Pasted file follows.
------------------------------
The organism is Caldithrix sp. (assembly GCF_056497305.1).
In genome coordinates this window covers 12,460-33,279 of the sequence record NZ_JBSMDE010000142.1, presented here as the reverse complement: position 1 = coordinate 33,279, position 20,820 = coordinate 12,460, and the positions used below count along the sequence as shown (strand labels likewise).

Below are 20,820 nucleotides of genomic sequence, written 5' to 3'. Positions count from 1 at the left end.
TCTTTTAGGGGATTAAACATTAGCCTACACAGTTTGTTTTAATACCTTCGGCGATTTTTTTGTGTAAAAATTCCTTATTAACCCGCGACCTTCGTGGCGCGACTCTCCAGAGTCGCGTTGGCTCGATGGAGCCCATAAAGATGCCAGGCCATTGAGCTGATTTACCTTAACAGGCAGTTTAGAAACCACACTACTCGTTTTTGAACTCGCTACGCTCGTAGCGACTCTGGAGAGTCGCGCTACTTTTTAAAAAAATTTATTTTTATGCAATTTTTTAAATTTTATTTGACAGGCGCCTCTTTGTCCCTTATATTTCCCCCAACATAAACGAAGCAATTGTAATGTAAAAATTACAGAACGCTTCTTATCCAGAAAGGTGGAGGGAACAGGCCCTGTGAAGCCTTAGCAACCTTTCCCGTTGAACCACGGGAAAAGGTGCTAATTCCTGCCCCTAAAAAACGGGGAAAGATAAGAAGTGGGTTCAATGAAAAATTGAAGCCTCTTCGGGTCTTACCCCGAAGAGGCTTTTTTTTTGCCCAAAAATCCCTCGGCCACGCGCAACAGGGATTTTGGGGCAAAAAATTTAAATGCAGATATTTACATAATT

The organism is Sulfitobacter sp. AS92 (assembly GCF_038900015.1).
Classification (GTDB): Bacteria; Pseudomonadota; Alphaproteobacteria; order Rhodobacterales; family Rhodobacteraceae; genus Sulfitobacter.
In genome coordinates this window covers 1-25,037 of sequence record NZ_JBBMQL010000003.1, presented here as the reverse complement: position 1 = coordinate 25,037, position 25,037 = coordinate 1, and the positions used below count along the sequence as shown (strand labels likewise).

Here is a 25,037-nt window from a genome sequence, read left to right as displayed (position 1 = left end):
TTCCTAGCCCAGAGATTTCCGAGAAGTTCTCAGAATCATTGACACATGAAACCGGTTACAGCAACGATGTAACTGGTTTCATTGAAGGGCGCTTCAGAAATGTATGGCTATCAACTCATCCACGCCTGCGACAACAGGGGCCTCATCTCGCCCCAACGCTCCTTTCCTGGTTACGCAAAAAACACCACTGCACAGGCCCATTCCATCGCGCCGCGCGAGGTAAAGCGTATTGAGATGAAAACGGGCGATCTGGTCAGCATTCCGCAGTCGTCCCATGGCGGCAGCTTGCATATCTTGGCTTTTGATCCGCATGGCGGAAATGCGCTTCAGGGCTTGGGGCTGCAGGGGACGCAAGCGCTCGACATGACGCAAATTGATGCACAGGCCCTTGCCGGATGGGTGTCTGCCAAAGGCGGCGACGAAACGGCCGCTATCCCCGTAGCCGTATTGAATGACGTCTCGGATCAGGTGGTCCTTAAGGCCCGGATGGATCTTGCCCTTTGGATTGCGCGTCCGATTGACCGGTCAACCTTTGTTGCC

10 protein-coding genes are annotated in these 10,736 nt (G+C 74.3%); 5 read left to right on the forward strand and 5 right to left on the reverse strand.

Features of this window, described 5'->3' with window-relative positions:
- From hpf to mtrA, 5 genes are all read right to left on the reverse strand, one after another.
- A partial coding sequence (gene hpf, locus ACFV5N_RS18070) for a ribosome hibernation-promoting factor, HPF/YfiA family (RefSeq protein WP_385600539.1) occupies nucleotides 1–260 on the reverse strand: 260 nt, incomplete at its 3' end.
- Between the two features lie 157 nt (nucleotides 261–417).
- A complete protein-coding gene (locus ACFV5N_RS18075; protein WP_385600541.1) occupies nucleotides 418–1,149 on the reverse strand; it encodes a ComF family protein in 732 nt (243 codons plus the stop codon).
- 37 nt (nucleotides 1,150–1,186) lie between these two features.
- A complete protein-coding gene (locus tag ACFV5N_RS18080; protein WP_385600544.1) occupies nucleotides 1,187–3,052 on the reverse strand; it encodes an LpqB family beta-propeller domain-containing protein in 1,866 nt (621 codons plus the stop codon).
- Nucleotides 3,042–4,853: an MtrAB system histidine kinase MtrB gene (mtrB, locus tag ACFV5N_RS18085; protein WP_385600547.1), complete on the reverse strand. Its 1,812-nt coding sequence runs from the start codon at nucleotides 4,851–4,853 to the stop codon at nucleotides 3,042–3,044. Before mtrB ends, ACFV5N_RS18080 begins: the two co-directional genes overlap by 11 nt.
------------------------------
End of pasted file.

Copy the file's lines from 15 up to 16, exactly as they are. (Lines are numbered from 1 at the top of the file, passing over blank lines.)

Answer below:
- A complete protein-coding gene (locus ACFV5N_RS18075; protein WP_385600541.1) occupies nucleotides 418–1,149 on the reverse strand; it encodes a ComF family protein in 732 nt (243 codons plus the stop codon).
- 37 nt (nucleotides 1,150–1,186) lie between these two features.